Operational Environment

The Operational Environment1 of today will consists of factors and conditions that must be understood to successfully apply military capabilities, protect the force and complete any task. It extends beyond the physical boundaries of a defined area. The operational environment includes the sea, land, air and space, the enemy, neutral, friendly and other actors, facilities, weather, terrain, the EMS, CBRN2 threats and hazards, and the information environment (extracted from AJP-3.2, Allied Joint Doctrine for Land Operations). Most if not all of the factors that combine to create the Operational Environment, affect all of the domains and therefore, all of the military components; this is particularly true for the EMS as the Figure shown highlights:

At the centre of the diagram3 above sits the human and therefore human activity, to include warfare. If there is a relationship between all of the domains and all domains encroach into the EMS, is this not then the way that we should conceptualise modern warfare?

Current Doctrine – Current Thinking?

Having explored domains and the operational environment, we can turn to the components. How do the components currently view their primary role? Offered below are current definitions:

a. Maritime Power. Maritime power is derived from the ability of a state or non-state actor to use the freedom of movement provided by the sea to exert diplomatic, economic, and military influence at a time and place of choice. Maritime power has traditionally been employed globally to maintain the freedom of navigation essential to the general economic welfare or survival of states. Conversely, it has been regularly used to disrupt an opponent’s sea lines of communication (SLOC) as part of a wider Allied, joint, or combined operation (AJP-3.1, Allied Joint Doctrine for Maritime Operations).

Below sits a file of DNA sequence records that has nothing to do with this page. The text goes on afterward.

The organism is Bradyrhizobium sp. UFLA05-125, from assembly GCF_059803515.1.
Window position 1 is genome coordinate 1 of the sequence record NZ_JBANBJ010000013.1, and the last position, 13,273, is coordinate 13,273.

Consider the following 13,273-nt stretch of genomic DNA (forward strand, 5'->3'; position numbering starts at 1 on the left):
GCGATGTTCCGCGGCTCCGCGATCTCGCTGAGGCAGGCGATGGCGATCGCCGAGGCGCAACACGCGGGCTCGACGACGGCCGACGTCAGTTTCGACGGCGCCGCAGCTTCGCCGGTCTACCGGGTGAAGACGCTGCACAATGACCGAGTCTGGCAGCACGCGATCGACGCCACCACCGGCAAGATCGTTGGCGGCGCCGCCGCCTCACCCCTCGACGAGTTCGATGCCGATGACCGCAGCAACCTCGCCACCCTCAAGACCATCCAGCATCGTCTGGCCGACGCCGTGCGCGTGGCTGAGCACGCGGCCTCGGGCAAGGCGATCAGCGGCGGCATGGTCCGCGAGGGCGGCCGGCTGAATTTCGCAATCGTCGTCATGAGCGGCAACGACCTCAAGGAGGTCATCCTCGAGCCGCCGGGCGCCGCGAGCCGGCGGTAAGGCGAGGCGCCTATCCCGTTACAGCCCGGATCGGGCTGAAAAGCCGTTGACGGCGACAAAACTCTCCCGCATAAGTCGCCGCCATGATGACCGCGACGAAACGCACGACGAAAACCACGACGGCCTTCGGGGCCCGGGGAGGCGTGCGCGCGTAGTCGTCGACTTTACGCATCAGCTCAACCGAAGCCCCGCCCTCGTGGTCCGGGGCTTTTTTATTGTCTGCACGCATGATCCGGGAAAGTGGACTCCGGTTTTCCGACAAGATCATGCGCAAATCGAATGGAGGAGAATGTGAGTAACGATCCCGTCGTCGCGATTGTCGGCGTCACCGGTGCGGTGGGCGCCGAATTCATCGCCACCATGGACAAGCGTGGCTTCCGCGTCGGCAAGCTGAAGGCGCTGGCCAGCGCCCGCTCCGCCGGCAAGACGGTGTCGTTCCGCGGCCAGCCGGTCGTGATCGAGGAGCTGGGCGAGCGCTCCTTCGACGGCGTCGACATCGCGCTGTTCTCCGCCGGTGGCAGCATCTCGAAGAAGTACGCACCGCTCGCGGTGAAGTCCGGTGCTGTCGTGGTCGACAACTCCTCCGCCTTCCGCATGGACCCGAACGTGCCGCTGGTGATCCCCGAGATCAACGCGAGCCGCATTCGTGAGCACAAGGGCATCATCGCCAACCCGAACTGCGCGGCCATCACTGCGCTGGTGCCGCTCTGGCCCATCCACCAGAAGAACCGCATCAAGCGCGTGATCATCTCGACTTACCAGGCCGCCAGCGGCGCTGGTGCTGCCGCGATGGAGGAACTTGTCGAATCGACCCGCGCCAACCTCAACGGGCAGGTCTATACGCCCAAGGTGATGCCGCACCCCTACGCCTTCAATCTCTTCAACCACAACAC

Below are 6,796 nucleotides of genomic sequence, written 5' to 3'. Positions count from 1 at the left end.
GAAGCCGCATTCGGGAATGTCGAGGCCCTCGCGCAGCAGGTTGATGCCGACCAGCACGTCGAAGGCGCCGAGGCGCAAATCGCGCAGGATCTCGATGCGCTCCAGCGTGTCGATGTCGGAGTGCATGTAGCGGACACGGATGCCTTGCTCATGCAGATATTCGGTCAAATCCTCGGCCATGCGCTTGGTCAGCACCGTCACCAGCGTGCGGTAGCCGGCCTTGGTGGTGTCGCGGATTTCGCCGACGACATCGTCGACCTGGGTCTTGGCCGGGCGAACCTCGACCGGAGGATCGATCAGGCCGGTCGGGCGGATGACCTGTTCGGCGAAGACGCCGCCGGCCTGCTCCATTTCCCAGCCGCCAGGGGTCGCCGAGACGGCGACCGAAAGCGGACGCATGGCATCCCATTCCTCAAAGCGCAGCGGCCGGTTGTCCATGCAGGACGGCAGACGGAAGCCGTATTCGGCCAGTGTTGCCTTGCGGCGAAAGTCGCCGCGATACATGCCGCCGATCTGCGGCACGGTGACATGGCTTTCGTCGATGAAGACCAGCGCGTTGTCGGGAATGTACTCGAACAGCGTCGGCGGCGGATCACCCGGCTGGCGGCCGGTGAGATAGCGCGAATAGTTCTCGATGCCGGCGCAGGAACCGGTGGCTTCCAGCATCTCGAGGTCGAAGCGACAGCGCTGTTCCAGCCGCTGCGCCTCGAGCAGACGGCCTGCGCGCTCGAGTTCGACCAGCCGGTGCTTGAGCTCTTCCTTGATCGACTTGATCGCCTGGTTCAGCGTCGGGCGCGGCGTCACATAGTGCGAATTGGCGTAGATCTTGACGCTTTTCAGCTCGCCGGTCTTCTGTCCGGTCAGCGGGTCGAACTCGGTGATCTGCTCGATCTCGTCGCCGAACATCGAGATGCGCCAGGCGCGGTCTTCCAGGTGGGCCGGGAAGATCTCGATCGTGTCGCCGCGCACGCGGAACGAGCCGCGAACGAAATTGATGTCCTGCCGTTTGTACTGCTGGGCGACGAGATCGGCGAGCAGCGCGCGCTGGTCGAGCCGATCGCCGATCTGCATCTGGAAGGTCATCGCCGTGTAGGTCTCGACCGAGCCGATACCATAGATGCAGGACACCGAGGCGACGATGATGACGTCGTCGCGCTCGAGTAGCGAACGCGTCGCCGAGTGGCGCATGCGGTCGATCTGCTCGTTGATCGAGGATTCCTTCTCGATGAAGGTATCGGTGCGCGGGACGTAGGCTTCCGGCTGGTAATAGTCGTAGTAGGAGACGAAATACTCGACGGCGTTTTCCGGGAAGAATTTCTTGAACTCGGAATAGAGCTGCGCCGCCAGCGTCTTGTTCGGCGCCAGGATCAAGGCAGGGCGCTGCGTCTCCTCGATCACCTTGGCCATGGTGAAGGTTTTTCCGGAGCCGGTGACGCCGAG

b. Land Power. No such definition exists in NATO Doctrine (AJP-3.2, Allied Joint Doctrine for Land Operations). However, the following is offered for consideration: The use of the term ‘land power’ reflects the dynamism of the strategic environment over the past 15 years. Land power encompasses the employment of an array of land capability – from Army and across government – to achieve specified objectives. The Army must always view itself not in terms of simply ‘winning the land battle’, but as a force capable of exerting land power for strategic effect across the modern spectrum of peace, crisis and war. The term land power also raises Army’s concept of itself above this tactical ‘win the land battle’ and accepts that the generation of effects on the land also has strategic impact. It is multidimensional: land power may involve the employment of capabilities from all the operational environments (land, sea, air, space and cyberspace) to achieve results on land (extracted from Australian Land Doctrine).

c. Air Power. The ability to use air capabilities to influence the behaviour of actors and the course of events (AJP-3.3, Allied Joint Doctrine for Air and Space Operations).

It can be seen that only within a national definition of Land Power do we see the mention of other domains to include domains that are beyond the physical. Alliance forces are competent in the physical domains but, without simultaneous supporting activity in the non-physical domains or activity that is ill-defined, ineffectual, or non-existent, we risk opening serious if not critical vulnerabilities to our adversaries.

Relationship between Domains, Components and Threats

It is here that we encounter what was once not a question, or at least, not one that required serious consideration. Which Component operates in which Domain and against what threat? One may offer a simple answer. The Land Component operates in the Land Domain against a land-based threat etc. Today, however, given the ‘continuum of domains’ it is offered that even the most basic military activity takes place in several domains simultaneously. Therefore, to win in the Air, requires supporting activity in all the other domains to include secured access to Space and the EMS. This requires new thinking and new ways of operating.